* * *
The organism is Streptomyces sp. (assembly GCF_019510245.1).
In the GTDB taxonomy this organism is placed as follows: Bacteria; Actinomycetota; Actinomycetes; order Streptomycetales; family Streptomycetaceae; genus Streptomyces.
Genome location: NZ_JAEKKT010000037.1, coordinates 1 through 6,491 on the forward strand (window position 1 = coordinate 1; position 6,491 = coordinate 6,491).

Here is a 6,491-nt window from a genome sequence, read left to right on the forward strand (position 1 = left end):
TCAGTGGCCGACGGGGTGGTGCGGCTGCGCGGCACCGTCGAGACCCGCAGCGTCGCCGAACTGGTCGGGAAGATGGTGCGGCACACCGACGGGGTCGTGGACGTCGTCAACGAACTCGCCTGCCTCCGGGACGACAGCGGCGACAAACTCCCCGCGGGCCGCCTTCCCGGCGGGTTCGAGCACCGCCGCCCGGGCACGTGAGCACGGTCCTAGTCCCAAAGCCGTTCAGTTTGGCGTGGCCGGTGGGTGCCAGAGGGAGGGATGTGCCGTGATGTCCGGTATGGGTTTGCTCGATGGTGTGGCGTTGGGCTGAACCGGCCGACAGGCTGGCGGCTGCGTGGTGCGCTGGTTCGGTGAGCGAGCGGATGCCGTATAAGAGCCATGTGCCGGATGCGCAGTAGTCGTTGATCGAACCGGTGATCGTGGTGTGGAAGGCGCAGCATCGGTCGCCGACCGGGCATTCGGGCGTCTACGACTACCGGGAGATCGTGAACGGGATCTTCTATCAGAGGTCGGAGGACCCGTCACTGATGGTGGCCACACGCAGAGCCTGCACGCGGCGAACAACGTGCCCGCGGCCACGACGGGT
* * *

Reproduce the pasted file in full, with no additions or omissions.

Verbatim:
The organism is Streptomyces sp. (assembly GCF_019510245.1).
In the GTDB taxonomy this organism is placed as follows: Bacteria; Actinomycetota; Actinomycetes; order Streptomycetales; family Streptomycetaceae; genus Streptomyces.
Genome location: NZ_JAEKKT010000037.1, coordinates 1 through 6,491 on the forward strand (window position 1 = coordinate 1; position 6,491 = coordinate 6,491).

Here is a 6,491-nt window from a genome sequence, read left to right on the forward strand (position 1 = left end):
TCAGTGGCCGACGGGGTGGTGCGGCTGCGCGGCACCGTCGAGACCCGCAGCGTCGCCGAACTGGTCGGGAAGATGGTGCGGCACACCGACGGGGTCGTGGACGTCGTCAACGAACTCGCCTGCCTCCGGGACGACAGCGGCGACAAACTCCCCGCGGGCCGCCTTCCCGGCGGGTTCGAGCACCGCCGCCCGGGCACGTGAGCACGGTCCTAGTCCCAAAGCCGTTCAGTTTGGCGTGGCCGGTGGGTGCCAGAGGGAGGGATGTGCCGTGATGTCCGGTATGGGTTTGCTCGATGGTGTGGCGTTGGGCTGAACCGGCCGACAGGCTGGCGGCTGCGTGGTGCGCTGGTTCGGTGAGCGAGCGGATGCCGTATAAGAGCCATGTGCCGGATGCGCAGTAGTCGTTGATCGAACCGGTGATCGTGGTGTGGAAGGCGCAGCATCGGTCGCCGACCGGGCATTCGGGCGTCTACGACTACCGGGAGATCGTGAACGGGATCTTCTATCAGAGGTCGGAGGACCCGTCACTGATGGTGGCCACACGCAGAGCCTGCACGCGGCGAACAACGTGCCCGCGGCCACGACGGGT